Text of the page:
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Here’s where things stand on Biden’s Cabinet deliberations


President-elect Joe Biden enters the Christmas holiday with the vast majority of his Cabinet nominees announced, yet final deliberations continue for two of the most high-profile positions in his administration: attorney general and CIA director.

“It’s just a matter of getting to it and through it and being able to announce them,” Biden told reporters Tuesday. “We’re just working through all the efforts to do due diligence.”

His self-imposed deadline of Christmas slipped away, but aides said he is expected to announce these remaining positions by early January. They all face Senate confirmation, but he said he does not intend to allow the Georgia Senate runoff races to influence his decisions.

Attorney General

People familiar with the search tell CNN that Judge Merrick Garland and Democratic Sen. Doug Jones of Alabama are seen as the two most likely choices. Yet sources told CNN it is possible Biden could take a second look at former acting Attorney General Sally Yates or former Massachusetts Gov. Deval Patrick for the role of attorney general.

In addition to attorney general, Biden also signaled his intention to nominate a broader team at the Department of Justice, which is also complicating and contributing to the timing.

“We’re looking for a team who will instill the greatest confidence in the professionals at DOJ to know once again that there is no politics, there’s no politics,” Biden told reporters Tuesday. “There’s been a great debate about in every single appointment, whether there are enough African Americans, enough Hispanics, enough Asian Pacific Americans, enough people who are new and young. So we’re just working through it. It’s not by design. There’s not an obvious choice in my mind.”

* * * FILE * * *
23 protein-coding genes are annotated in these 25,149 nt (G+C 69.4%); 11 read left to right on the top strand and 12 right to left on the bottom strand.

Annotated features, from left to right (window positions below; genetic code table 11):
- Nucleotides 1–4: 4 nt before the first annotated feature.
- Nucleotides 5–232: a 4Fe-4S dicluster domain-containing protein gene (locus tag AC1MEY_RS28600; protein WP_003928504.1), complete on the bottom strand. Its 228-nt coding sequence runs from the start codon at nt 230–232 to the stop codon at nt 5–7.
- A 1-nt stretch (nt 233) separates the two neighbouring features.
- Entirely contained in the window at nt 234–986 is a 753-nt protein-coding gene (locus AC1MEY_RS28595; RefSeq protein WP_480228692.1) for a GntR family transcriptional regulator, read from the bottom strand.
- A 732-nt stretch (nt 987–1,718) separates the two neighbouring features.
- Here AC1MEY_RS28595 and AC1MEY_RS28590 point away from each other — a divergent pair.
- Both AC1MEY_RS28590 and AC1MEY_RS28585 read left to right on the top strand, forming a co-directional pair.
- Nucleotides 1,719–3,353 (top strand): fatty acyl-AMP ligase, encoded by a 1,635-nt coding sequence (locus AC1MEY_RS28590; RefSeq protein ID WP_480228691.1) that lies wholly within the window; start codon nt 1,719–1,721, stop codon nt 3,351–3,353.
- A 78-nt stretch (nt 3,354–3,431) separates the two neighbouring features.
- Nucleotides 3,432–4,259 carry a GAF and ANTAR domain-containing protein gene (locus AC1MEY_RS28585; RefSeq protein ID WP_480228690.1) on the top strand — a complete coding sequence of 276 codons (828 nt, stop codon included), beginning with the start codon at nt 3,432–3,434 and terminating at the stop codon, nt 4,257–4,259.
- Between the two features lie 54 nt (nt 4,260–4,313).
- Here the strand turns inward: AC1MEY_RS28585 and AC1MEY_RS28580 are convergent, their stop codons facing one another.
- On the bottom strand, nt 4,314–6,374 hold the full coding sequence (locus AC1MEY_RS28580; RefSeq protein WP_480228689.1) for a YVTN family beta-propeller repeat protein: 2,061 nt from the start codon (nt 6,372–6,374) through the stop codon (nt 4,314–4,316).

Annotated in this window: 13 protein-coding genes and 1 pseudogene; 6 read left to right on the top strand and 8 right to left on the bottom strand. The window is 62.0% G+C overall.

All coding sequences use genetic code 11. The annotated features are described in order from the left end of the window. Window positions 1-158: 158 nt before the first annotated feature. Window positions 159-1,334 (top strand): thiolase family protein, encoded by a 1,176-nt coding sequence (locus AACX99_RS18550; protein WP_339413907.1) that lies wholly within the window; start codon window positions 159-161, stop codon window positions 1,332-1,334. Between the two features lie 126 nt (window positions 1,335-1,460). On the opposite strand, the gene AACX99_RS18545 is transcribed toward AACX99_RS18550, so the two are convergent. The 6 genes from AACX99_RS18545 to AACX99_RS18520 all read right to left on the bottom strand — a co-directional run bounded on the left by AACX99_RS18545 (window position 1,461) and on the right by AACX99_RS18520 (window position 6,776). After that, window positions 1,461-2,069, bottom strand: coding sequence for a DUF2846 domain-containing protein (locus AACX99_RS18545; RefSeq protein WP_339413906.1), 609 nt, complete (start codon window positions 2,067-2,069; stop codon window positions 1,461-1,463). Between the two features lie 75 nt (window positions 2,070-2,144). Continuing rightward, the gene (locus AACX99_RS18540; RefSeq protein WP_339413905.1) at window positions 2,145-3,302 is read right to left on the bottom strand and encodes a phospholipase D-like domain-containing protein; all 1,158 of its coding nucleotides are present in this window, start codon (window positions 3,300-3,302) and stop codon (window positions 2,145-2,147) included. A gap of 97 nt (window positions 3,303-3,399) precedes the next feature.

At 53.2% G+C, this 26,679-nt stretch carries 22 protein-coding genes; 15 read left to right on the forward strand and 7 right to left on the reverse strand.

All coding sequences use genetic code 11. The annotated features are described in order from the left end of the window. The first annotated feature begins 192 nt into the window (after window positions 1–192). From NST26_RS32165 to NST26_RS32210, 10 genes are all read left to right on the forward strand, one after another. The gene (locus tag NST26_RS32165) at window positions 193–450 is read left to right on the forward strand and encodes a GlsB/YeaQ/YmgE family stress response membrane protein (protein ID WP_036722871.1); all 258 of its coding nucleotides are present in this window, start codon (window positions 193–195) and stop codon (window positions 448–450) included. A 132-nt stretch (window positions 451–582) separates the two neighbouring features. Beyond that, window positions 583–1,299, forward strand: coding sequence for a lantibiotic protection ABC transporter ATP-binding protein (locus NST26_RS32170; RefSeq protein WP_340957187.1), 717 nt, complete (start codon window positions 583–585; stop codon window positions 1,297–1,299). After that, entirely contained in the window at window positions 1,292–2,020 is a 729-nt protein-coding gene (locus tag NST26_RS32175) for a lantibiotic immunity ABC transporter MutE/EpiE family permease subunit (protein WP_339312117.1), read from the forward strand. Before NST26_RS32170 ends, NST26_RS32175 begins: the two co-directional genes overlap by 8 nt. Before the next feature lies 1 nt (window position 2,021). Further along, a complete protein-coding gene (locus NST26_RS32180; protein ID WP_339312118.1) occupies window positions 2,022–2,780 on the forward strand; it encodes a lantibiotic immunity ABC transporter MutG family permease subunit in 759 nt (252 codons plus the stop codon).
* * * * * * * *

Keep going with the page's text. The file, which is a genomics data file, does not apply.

CIA director

Lisa Monaco, homeland security adviser under President Barack Obama and a close adviser to Biden during his vice presidential search, is a contender to lead the CIA, as well as other top positions in the Justice Department. David Cohen, a deputy director of the CIA in the Obama administration, and Darrell Blocker, former deputy director of the agency’s counterterrorism center who also led the CIA’s training facility, are contenders to lead the CIA too.

Secretary of Commerce

Tom Steyer, a businessman and former 2020 Democratic presidential candidate, Meg Whitman, a major GOP donor who launched an unsuccessful bid to be California’s governor and ran Hewlett-Packard and eBay, Indra Nooyi, former chairwoman of Pepsi who now sits on Amazon’s board, and Mellody Hobson, the first Black woman to chair the board of directors at Starbucks and a co-CEO of the asset management firm Ariel Investments, are among those being considered to serve as Commerce Secretary.

Secretary of Labor

Julie Su, the secretary of the California Labor and Workforce Development Agency, Boston Mayor Marty Walsh, independent Sen. Bernie Sanders of Vermont and Sara Nelson, the international president of the Association of Flight Attendants-CWA, are contenders to lead the Labor Department.

Small business administrator

Diana Taylor, who previously was New York’s superintendent of banking, and Stacie Olivares, a public pensions official for the state of California, are among those being considered to lead the Small Business Administration.

Article Topic Follows: Politics

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